In 1981 he left Mastro de Paja, and had to start anew with his few, simple tools with which he had begun his pipe making career. However, this time he was highly experienced and internationally renowned, and was also assisted in this new adventure by Bruto Sordini who had been with him since 1974.  It was at that time that Guidi thought up the name Ser Jacopo, or Ser Jacopo dalla Gemma, which is the complete brand name for the company that was established in 1983. Sordini subsequently left the company in 1988 to launch his own independent brand. In this period Guidi wasted no time and soon his pipes enjoyed immense popularity. His inventions and intuitions that had been developed while at Mastro de Paja were developed and perfected, thanks to his never-ending source of creativity.   He succeeded in recreating an aura of artisanal aristocracy that very few pipe makers are able to accomplish. Other expert craftsmen who spent some time with Guidi then went on to the now renowned Pesaro School. However, at a certain point Giancarlo Guidi had to stop.

    When faced with certain diseases reactions can be very different. In this case Guidi threw all his remaining energy into ensuring that the future management of the company would continue smoothly after his death. Since he passed away in August 2012, Ser Jacopo dalla Gemma has continued to produce fine pipes, guided by Maurizio Fraternale, formerly supplier and then Guidi’s partner. The pipes “invented” by Giancarlo and continued by Maurizio never cease to amaze and are instantly recognisable.  But what is Ser Jacopo’s secret

    In order to understand Guidi’s work and legacy, his training as an artist needs to be taken into account, which means paying close attention to history, classical forms, connections between various artistic expressions that all combine to make up the features of his work. Another point is his artistic and technical mastery when working with different materials. Briar was the wood he preferred to use, insisting on the best Extra Extra quality briar plateau wood blocks, inventing exclusive treatments for curing and aging, adapting the shape to the grain and doing everything he could to highlight it in the best way possible. Then there were the gems, precious metals, horn, bone, and exotic wood used to add countless exquisite mounts,   all different and perfect that provide a unique style to classical shapes, which are all, needless to say, handmade.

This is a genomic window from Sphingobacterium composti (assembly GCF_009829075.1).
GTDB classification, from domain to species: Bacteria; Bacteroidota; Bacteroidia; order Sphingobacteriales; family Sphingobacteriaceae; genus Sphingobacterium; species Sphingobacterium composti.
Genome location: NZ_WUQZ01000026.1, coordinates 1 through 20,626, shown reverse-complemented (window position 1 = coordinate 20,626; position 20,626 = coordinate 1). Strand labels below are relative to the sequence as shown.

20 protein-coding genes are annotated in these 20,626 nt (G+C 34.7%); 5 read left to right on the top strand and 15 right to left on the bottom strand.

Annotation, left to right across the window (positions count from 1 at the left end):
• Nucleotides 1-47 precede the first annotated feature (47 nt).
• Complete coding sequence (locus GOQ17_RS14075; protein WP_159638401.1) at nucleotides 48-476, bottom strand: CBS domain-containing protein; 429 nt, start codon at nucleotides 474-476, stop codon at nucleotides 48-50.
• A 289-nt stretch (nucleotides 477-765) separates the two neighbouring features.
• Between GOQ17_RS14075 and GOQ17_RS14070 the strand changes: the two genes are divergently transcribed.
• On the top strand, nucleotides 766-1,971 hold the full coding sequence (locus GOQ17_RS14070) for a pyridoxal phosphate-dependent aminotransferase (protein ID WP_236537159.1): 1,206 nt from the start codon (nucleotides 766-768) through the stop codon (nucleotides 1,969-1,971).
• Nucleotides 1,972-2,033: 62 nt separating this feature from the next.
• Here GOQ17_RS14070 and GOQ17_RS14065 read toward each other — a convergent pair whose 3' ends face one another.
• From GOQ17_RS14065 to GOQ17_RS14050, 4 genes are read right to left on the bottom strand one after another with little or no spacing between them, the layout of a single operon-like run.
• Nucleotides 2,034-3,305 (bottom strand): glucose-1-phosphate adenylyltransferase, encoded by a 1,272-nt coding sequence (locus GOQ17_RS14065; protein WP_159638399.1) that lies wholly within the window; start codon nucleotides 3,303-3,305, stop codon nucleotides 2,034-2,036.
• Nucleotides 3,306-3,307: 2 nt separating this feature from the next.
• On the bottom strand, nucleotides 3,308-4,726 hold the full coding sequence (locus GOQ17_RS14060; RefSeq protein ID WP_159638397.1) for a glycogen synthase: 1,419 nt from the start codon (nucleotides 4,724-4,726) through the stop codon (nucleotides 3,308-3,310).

• PART 2

    (continued from previous post)

    Any self-respecting pipe maker expresses his artistry in the creation of special series, and Ser Jacopo is no exception, offering an astonishing range of original products:

    From the older series we can mention Renaissance, 1984, which was designed exclusively for the American market and is an excellent reinterpretation of ultra-classical shapes; Calabash was first produced in 1996, whose special goose neck shape meant having to use a special drill to bore a hole in the shank;  La Pipaccia, 1996, which was inspired by the pipes that seamen from diverse provenances  smoked in the port of Pesaro; Domina, introduced in 1996, which  each year has a new, perfectly crafted shape; Compta, introduced in 1997, perfect classical models that Giancarlo Guidi said were the most difficult to produce.

    Distinctive and famous, the Picta series is a collection of pipes inspired by paintings by famous artists such as Vincent Van Gogh, René Magritte, Pablo Picasso, and Joan Miró. The Calumet series offers four different models in very limited numbers that recreate the shape and traditions of the Native American pipes. There are two different models in the Luciano series that interpret the Kalabash style. Millennium owes its name to the year 2000 and as its name suggests you will have to wait 1,000 years to see another masterpiece.

    Iucunda has been treated with a top secret  oil formula, which provides a particularly smooth, sweet smoke. Delecta, Pulchra, Flatus, Imago, Melolontha, Cymatium are all names that describe the special mounts. For example, Cymatium recalls the shape of a capital. The Leonardo da Vinci pipes provide a cool smoke, based on a pipe designed by the great artist and technician.  Albus et Niger are distinctive owing to the contrast between the dark bowl and white methacrylate stem with a double sterling silver mount. The Historica series reinterprets an old design by Guidi in a modern style.